Wednesday, March 16, 2011

Good Fish and the 3 day rule

Photo by psychedelys

The following views are expressed with tongue firmly implanted in cheek.

Not sure if this is a Jewish-ism or a New Jersey-ism or just human nature - but I grew up hearing this saying: "Family is like fish, stinky after 3 days."  It never really made much sense to me as a kid because from where I sat, the fish stank right from the get-go and I love my family.  I still ate the fish, of course, especially the smoked sablefish and lox, in great quantities to give myself strength while I waited at the top of my grandma's stairs for the sound of the car doors slamming and my cousins spilling out from all sides. I'd shake with nervous excitement and three days with my family was never enough.

As I got older, the truism gained a bit more truth and no offense to my family (Hi Dad! Hi Brothers!) but there is a grain of salt on that stinky fish, even in my loving family. I've passed this wisdom on to my friends and some have  repeated it like a mantra while discussing flight arrangements with their Aunt Edna or their estranged sister or even their dear mother who they genuinely enjoy in small  titrated doses like homeopathic dilutions of familial bonding.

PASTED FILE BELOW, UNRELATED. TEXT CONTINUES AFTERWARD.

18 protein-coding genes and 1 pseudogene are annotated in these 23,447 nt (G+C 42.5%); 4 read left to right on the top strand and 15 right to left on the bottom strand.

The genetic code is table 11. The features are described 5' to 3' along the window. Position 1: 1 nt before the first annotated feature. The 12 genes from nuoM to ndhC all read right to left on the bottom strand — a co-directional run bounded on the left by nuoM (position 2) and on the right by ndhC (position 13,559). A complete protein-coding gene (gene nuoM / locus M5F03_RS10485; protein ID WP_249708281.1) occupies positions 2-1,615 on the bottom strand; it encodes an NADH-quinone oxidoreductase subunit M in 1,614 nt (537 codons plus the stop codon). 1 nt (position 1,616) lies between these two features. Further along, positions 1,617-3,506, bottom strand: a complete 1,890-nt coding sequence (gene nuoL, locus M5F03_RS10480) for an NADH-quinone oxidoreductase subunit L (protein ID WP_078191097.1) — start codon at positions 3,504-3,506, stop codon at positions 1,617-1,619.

Others ignored this advice and woke up on the 4th day to their uncle's hardy back pats, their father's love of drink, or their cousin's taste in bad punk to a noxious smell - subtle at first, just enough to tilt their head into the wind to see where it was coming from - a smell that then builds quickly throughout the day crescendoing into a fetid cloud so bad you can almost hear it slap against your ear drums like some never filmed Monty Python skit where Michael Palin is beating John Cleese with a dead spawned-out salmon so smelly it could raise the dead.

That bad.

Thing is, the fish get a bad rap here when really what we mean to suggest is that humans can really stink sometimes, especially when they wear out their welcome.  Good fish doesn't smell at all when you get it.  You really have to break all the rules to get it to smell that bad after 3 days.